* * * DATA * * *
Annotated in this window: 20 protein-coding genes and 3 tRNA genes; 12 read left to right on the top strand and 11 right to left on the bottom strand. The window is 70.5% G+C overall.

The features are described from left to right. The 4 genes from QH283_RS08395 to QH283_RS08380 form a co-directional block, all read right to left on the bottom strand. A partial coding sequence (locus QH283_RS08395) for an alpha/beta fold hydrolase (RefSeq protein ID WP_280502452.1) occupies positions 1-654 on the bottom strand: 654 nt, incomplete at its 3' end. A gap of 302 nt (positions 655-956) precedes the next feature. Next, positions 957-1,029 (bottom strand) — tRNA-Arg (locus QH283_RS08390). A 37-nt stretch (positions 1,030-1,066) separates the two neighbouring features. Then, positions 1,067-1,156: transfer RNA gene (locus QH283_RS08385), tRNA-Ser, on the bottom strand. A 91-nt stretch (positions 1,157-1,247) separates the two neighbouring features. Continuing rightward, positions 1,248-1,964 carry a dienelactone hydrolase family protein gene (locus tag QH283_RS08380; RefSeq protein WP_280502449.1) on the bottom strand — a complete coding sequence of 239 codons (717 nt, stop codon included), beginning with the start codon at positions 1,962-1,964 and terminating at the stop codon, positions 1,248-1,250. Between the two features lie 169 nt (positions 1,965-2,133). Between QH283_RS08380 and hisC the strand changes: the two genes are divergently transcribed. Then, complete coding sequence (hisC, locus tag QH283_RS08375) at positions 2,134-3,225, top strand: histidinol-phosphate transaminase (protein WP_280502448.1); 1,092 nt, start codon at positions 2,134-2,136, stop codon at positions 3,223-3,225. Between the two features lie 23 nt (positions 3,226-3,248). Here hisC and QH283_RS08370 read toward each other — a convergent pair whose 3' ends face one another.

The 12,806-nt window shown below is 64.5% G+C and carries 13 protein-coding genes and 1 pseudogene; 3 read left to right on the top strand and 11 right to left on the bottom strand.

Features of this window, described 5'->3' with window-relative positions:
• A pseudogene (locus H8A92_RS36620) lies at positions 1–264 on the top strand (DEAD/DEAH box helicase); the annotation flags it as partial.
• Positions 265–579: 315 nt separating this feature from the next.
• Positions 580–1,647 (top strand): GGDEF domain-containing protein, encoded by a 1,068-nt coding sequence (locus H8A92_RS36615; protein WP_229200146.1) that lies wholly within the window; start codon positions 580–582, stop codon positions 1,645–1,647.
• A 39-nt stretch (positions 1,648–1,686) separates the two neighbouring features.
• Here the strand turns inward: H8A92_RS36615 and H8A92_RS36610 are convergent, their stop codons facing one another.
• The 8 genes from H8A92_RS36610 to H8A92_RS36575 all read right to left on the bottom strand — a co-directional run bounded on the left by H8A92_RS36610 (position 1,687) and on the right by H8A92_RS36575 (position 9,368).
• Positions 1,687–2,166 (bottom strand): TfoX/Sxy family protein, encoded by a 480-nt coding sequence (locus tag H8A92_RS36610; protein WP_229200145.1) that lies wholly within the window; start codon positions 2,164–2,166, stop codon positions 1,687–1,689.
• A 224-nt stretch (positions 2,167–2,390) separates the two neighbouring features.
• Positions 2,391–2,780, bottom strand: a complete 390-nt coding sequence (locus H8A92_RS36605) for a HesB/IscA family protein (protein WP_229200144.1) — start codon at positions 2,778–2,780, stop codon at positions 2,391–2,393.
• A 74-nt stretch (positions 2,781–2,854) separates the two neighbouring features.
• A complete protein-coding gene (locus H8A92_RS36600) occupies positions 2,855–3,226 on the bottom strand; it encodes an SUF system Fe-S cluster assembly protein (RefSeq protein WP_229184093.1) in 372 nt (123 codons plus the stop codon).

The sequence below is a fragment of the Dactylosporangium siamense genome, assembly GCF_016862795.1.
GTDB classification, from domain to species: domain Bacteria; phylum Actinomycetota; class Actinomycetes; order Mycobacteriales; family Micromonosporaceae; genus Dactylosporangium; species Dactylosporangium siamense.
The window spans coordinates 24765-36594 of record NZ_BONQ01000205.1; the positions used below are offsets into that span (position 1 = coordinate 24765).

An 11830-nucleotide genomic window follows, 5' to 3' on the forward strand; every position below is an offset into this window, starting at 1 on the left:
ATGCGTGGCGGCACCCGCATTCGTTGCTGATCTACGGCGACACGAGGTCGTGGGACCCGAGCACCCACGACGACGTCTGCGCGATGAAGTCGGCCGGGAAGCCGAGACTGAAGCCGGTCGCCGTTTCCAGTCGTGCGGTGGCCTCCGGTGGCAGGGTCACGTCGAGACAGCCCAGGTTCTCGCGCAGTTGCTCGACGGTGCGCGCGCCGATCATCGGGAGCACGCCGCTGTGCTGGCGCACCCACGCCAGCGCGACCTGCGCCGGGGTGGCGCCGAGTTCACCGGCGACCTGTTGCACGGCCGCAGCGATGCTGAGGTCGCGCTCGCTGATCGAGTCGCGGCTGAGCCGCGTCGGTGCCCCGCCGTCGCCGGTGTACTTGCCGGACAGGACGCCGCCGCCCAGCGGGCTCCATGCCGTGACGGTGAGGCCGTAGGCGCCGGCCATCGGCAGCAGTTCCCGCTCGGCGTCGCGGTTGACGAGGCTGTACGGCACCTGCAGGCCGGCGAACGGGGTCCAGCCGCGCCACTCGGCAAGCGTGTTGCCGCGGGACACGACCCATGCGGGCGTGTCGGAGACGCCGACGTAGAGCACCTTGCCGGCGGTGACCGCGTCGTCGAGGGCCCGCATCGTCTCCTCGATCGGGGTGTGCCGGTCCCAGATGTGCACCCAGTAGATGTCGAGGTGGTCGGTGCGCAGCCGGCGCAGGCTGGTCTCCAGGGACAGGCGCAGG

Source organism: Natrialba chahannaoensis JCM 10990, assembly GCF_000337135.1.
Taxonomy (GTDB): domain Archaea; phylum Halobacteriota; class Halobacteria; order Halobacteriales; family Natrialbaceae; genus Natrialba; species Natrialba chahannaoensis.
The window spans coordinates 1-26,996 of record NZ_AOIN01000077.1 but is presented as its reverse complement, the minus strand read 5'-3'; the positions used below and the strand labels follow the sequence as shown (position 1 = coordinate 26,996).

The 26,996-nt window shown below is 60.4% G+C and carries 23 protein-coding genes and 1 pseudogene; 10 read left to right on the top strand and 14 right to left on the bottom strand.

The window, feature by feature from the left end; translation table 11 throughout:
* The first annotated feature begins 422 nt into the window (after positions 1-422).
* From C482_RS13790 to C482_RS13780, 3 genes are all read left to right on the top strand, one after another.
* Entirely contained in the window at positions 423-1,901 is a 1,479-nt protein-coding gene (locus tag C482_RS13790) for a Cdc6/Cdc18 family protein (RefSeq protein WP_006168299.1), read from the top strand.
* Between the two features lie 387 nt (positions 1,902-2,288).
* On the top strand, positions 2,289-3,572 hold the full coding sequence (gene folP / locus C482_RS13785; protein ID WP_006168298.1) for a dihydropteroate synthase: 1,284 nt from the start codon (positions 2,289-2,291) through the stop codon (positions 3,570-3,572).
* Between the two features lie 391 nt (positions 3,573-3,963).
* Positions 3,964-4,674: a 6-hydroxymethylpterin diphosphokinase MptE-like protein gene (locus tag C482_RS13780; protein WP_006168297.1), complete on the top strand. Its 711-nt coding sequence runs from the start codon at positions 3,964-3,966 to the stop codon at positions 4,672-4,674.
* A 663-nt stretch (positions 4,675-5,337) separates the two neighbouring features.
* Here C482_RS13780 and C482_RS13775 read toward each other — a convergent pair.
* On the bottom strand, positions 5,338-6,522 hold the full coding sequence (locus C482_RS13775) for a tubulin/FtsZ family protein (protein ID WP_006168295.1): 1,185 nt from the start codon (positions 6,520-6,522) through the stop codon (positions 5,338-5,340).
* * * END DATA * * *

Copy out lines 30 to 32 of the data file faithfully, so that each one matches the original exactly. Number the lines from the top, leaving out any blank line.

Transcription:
* On the top strand, positions 2,289-3,572 hold the full coding sequence (gene folP / locus C482_RS13785; protein ID WP_006168298.1) for a dihydropteroate synthase: 1,284 nt from the start codon (positions 2,289-2,291) through the stop codon (positions 3,570-3,572).
* Between the two features lie 391 nt (positions 3,573-3,963).
* Positions 3,964-4,674: a 6-hydroxymethylpterin diphosphokinase MptE-like protein gene (locus tag C482_RS13780; protein WP_006168297.1), complete on the top strand. Its 711-nt coding sequence runs from the start codon at positions 3,964-3,966 to the stop codon at positions 4,672-4,674.